The Chatter

Was a Developer’s $10 Billion “Baltimore Renaissance” Plan an FBI Sting Or Just Fantasy?

New five-part podcast examines the curious case of Virginia businessman Kahan Dhillon.

By Ron Cassie | January 29, 2019, 3:56 pm

The Chatter

Was a Developer’s $10 Billion “Baltimore Renaissance” Plan an FBI Sting Or Just Fantasy?

New five-part podcast examines the curious case of Virginia businessman Kahan Dhillon.

By Ron Cassie | January 29, 2019, 3:56 pm

In Town of the Big House, a new five-part podcast series hosted by WYPR, local documentary producer Richard Yeagley embeds with an unknown Virginia real estate developer named Kahan Dhillon, who seemingly arrived out of nowhere in Baltimore in 2016, proposing a massive $10 billion citywide development plan.

Dhillon’s pitch to the city, which he dubbed “The Baltimore Renaissance,” earned him interviews and headlines from much of the local media—including WBAL, The Baltimore Sun, The Baltimore Business Journal, as well as WYPR. He claimed personal and private investment commitments of $200 million for the effort and garnered meetings with numerous community leaders and local officials, including City Council President Jack Young, former Mayor Sheila Dixon, and William Cole, president and CEO of the Baltimore Development Corp. (Young even sent out an email introducing Dhillon to his fellow council members.)

City Councilman John Bullock eventually invited Dhillon—founder of a small Alexandria, Virginia, real estate company—to air his plan at a council hearing in July 2017, which is where everything kind of fell apart.

It all sounded too vague, not to mention too good to be true, to a couple of council members—especially when Dhillon said he was seeking $3.5 million in planning fees to launch his project. In particular, Isaac “Yitzy” Schleifer and Eric Costello questioned the seriousness and real-world clout behind Dhillon’s thin initiative. “The Baltimore Renaissance” plan basically died on the spot, although Dhillon has remained on the periphery of city politics and community activism.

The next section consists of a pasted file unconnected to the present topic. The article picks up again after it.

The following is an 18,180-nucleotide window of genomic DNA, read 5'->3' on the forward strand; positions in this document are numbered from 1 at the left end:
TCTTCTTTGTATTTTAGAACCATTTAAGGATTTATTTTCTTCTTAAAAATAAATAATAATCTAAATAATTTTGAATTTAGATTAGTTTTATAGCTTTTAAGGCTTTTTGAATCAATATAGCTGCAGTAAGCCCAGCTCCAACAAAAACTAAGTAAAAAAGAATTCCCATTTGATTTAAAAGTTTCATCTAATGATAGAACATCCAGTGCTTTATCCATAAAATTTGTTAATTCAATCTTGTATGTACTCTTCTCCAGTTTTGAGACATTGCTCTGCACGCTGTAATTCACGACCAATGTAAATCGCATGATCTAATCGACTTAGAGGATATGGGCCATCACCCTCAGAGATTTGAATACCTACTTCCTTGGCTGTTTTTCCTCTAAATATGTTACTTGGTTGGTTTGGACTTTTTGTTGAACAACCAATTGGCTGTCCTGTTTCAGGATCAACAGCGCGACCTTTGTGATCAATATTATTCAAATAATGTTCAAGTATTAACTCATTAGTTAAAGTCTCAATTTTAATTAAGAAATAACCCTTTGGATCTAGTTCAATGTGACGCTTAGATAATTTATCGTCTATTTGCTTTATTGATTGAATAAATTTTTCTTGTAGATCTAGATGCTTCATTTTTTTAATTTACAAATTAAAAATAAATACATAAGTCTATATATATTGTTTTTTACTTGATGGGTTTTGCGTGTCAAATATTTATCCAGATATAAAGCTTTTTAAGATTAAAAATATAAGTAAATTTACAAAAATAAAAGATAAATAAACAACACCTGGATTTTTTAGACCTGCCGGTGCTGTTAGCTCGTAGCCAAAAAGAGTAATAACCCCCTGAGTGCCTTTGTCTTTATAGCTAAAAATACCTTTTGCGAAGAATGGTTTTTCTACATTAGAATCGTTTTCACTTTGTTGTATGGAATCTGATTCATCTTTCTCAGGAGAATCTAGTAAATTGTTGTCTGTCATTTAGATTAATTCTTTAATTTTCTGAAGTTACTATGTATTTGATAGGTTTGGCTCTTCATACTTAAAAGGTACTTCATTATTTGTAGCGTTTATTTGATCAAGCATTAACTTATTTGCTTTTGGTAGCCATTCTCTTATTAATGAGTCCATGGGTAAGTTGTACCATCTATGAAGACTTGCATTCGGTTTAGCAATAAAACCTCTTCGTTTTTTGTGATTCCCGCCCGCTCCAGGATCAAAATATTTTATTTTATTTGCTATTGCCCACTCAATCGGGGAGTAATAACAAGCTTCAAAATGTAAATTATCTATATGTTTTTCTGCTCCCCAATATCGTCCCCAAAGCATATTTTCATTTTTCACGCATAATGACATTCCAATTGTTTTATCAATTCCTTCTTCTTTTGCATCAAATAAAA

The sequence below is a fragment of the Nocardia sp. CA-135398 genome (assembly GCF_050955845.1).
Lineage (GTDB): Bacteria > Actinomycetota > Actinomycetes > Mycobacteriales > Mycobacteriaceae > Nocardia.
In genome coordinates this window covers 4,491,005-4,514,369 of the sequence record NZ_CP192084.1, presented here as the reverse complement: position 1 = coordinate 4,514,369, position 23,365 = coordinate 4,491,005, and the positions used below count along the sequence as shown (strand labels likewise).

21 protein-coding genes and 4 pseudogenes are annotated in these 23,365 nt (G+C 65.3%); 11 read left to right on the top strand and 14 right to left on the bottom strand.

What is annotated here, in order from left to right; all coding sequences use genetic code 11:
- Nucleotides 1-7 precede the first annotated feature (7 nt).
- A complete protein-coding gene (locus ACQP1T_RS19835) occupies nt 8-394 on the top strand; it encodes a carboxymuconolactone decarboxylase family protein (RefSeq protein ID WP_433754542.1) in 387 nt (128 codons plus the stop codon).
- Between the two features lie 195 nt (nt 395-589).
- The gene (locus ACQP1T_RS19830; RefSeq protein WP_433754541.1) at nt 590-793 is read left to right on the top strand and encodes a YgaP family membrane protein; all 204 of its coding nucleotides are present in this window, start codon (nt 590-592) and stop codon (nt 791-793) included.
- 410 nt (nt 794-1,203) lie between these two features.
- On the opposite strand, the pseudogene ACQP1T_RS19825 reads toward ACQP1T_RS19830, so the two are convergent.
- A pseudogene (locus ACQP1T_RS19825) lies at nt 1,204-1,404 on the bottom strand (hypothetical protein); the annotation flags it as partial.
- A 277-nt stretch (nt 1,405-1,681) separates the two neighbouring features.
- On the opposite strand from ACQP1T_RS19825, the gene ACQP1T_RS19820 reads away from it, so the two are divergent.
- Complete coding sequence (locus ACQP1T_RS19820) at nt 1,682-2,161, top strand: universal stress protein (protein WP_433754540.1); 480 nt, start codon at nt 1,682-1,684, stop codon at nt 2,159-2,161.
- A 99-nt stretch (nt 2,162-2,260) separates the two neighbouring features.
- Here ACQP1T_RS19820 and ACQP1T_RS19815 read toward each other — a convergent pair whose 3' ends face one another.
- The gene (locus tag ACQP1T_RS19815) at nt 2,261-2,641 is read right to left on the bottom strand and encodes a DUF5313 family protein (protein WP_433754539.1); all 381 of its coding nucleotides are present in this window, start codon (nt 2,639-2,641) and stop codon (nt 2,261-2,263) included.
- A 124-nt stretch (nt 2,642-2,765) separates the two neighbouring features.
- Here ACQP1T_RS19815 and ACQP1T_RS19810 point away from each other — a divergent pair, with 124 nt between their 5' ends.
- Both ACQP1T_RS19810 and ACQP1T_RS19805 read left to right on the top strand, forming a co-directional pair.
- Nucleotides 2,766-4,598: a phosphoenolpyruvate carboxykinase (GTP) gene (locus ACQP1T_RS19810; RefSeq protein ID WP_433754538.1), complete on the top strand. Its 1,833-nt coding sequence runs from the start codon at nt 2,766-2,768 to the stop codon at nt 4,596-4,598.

In Town of the Big House, Yeagley, who spent 18 months tracking Dhillon as he promoted his project, raises the specter that the would-be developer was, at least initially, part of a Baltimore-based political corruption investigation by the FBI. “That’s my working theory,” he told Baltimore magazine. Specifically, Yeagley tries to connect the timeline of Dhillon’s early efforts with the timeline of the FBI investigation into former state Sen. Nathaniel Oaks. In January of 2017, six months before Dhillon’s formal pitch to the City Council, Oaks confessed to the FBI that he had accepted payments from an informant posing as an out-of-town developer. Ultimately, Yeagley posits—albeit without definitive evidence—Dhillon just ran with the project after the FBI was forced to end their investigation.

According to the FBI, “as a result of Oaks’ deliberate and intentional conduct in tipping off” another political target of their investigation, their covert investigation into that politician, and "possibly other politicians" was no longer viable.

The podcast doesn’t provide any answers to the basic questions it raises and certainly does not claim any criminal wrongdoing by Dhillon. But it is a compelling recount of a strange saga, and a revealing look behind-the-scenes at Baltimore politics and the outsized role developers play in shaping the city.

It is also a tale of a city desperate for big change and susceptible to big promises.

Responding by email, Dhillon defended his integrity and said of series: “The podcast simply put is full of false commentary, innuendos and alternative facts.” He also sent a link to an audio clip put together by a supporter than does not address the fundamental issues raised in Town of the Big House, but disparages Yeagley’s purpose and character.

We suggest you check the podcast, it's a fun and compelling listen, do some further research if you wish, and decide for yourself what it all means.

Meet The Author

Ron Cassie is a senior editor for Baltimore, where he covers the environment, education, medicine, politics, and city life.

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